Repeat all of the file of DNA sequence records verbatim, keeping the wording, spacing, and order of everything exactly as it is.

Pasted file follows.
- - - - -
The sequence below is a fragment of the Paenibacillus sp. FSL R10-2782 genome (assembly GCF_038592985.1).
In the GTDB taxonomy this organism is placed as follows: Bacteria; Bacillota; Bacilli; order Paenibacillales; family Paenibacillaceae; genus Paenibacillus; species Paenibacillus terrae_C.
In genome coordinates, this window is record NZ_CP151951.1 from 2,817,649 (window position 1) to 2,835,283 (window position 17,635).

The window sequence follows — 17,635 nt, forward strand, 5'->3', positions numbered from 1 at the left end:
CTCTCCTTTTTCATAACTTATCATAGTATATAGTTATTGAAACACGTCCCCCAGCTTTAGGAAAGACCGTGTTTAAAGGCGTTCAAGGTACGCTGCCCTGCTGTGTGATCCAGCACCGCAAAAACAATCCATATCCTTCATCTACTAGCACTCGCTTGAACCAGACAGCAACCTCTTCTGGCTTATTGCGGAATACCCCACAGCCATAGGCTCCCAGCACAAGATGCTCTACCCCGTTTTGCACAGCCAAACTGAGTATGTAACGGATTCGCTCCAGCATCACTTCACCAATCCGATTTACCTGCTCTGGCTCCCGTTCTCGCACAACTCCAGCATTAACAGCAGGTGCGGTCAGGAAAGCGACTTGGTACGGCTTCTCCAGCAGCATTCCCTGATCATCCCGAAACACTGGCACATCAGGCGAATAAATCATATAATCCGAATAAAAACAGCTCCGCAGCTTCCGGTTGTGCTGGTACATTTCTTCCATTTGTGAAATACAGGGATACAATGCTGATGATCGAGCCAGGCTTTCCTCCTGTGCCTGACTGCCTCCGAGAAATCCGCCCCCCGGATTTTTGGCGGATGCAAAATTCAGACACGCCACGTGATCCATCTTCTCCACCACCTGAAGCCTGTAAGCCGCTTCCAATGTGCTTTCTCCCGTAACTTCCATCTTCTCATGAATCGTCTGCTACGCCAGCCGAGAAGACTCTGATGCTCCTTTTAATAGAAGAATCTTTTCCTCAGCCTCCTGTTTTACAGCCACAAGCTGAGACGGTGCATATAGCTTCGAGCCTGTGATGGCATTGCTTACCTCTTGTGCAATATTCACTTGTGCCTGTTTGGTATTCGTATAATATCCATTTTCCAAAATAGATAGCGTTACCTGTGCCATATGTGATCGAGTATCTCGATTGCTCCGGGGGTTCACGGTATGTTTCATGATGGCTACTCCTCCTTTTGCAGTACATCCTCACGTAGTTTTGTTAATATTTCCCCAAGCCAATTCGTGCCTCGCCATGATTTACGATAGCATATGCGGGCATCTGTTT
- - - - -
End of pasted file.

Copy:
The sequence below is a fragment of the Paenibacillus sp. FSL R10-2782 genome (assembly GCF_038592985.1).
In the GTDB taxonomy this organism is placed as follows: Bacteria; Bacillota; Bacilli; order Paenibacillales; family Paenibacillaceae; genus Paenibacillus; species Paenibacillus terrae_C.
In genome coordinates, this window is record NZ_CP151951.1 from 2,817,649 (window position 1) to 2,835,283 (window position 17,635).

The window sequence follows — 17,635 nt, forward strand, 5'->3', positions numbered from 1 at the left end:
CTCTCCTTTTTCATAACTTATCATAGTATATAGTTATTGAAACACGTCCCCCAGCTTTAGGAAAGACCGTGTTTAAAGGCGTTCAAGGTACGCTGCCCTGCTGTGTGATCCAGCACCGCAAAAACAATCCATATCCTTCATCTACTAGCACTCGCTTGAACCAGACAGCAACCTCTTCTGGCTTATTGCGGAATACCCCACAGCCATAGGCTCCCAGCACAAGATGCTCTACCCCGTTTTGCACAGCCAAACTGAGTATGTAACGGATTCGCTCCAGCATCACTTCACCAATCCGATTTACCTGCTCTGGCTCCCGTTCTCGCACAACTCCAGCATTAACAGCAGGTGCGGTCAGGAAAGCGACTTGGTACGGCTTCTCCAGCAGCATTCCCTGATCATCCCGAAACACTGGCACATCAGGCGAATAAATCATATAATCCGAATAAAAACAGCTCCGCAGCTTCCGGTTGTGCTGGTACATTTCTTCCATTTGTGAAATACAGGGATACAATGCTGATGATCGAGCCAGGCTTTCCTCCTGTGCCTGACTGCCTCCGAGAAATCCGCCCCCCGGATTTTTGGCGGATGCAAAATTCAGACACGCCACGTGATCCATCTTCTCCACCACCTGAAGCCTGTAAGCCGCTTCCAATGTGCTTTCTCCCGTAACTTCCATCTTCTCATGAATCGTCTGCTACGCCAGCCGAGAAGACTCTGATGCTCCTTTTAATAGAAGAATCTTTTCCTCAGCCTCCTGTTTTACAGCCACAAGCTGAGACGGTGCATATAGCTTCGAGCCTGTGATGGCATTGCTTACCTCTTGTGCAATATTCACTTGTGCCTGTTTGGTATTCGTATAATATCCATTTTCCAAAATAGATAGCGTTACCTGTGCCATATGTGATCGAGTATCTCGATTGCTCCGGGGGTTCACGGTATGTTTCATGATGGCTACTCCTCCTTTTGCAGTACATCCTCACGTAGTTTTGTTAATATTTCCCCAAGCCAATTCGTGCCTCGCCATGATTTACGATAGCATATGCGGGCATCTGTTT